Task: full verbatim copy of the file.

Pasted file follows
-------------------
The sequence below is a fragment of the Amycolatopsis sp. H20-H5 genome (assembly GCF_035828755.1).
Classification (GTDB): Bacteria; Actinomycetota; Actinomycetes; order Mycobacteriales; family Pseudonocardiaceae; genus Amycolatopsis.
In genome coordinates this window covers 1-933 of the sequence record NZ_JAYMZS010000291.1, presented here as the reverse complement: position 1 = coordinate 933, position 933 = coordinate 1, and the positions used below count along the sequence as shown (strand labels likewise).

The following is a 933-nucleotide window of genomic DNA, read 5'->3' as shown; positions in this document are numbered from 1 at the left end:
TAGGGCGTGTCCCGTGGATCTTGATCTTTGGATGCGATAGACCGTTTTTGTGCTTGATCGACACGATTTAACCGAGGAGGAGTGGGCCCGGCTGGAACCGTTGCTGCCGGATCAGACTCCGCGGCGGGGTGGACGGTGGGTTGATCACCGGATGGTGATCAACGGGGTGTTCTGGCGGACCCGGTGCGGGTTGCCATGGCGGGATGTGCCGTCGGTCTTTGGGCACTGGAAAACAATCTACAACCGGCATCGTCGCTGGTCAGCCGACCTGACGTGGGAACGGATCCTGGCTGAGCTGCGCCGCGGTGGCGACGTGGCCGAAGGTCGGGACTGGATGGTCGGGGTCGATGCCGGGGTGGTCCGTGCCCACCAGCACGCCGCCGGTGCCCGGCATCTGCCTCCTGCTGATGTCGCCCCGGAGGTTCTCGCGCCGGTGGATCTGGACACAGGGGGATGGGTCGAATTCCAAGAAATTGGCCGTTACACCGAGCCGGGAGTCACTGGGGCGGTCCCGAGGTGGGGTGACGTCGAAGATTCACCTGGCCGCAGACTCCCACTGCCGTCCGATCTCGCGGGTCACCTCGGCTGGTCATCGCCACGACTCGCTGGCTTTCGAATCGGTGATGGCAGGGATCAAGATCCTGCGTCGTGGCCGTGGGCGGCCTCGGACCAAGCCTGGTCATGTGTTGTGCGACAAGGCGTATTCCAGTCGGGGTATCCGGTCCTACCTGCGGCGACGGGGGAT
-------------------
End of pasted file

The sequence below is a fragment of the Amycolatopsis sp. H20-H5 genome (assembly GCF_035828755.1).
Classification (GTDB): Bacteria; Actinomycetota; Actinomycetes; order Mycobacteriales; family Pseudonocardiaceae; genus Amycolatopsis.
In genome coordinates this window covers 1-933 of the sequence record NZ_JAYMZS010000291.1, presented here as the reverse complement: position 1 = coordinate 933, position 933 = coordinate 1, and the positions used below count along the sequence as shown (strand labels likewise).

The following is a 933-nucleotide window of genomic DNA, read 5'->3' as shown; positions in this document are numbered from 1 at the left end:
TAGGGCGTGTCCCGTGGATCTTGATCTTTGGATGCGATAGACCGTTTTTGTGCTTGATCGACACGATTTAACCGAGGAGGAGTGGGCCCGGCTGGAACCGTTGCTGCCGGATCAGACTCCGCGGCGGGGTGGACGGTGGGTTGATCACCGGATGGTGATCAACGGGGTGTTCTGGCGGACCCGGTGCGGGTTGCCATGGCGGGATGTGCCGTCGGTCTTTGGGCACTGGAAAACAATCTACAACCGGCATCGTCGCTGGTCAGCCGACCTGACGTGGGAACGGATCCTGGCTGAGCTGCGCCGCGGTGGCGACGTGGCCGAAGGTCGGGACTGGATGGTCGGGGTCGATGCCGGGGTGGTCCGTGCCCACCAGCACGCCGCCGGTGCCCGGCATCTGCCTCCTGCTGATGTCGCCCCGGAGGTTCTCGCGCCGGTGGATCTGGACACAGGGGGATGGGTCGAATTCCAAGAAATTGGCCGTTACACCGAGCCGGGAGTCACTGGGGCGGTCCCGAGGTGGGGTGACGTCGAAGATTCACCTGGCCGCAGACTCCCACTGCCGTCCGATCTCGCGGGTCACCTCGGCTGGTCATCGCCACGACTCGCTGGCTTTCGAATCGGTGATGGCAGGGATCAAGATCCTGCGTCGTGGCCGTGGGCGGCCTCGGACCAAGCCTGGTCATGTGTTGTGCGACAAGGCGTATTCCAGTCGGGGTATCCGGTCCTACCTGCGGCGACGGGGGAT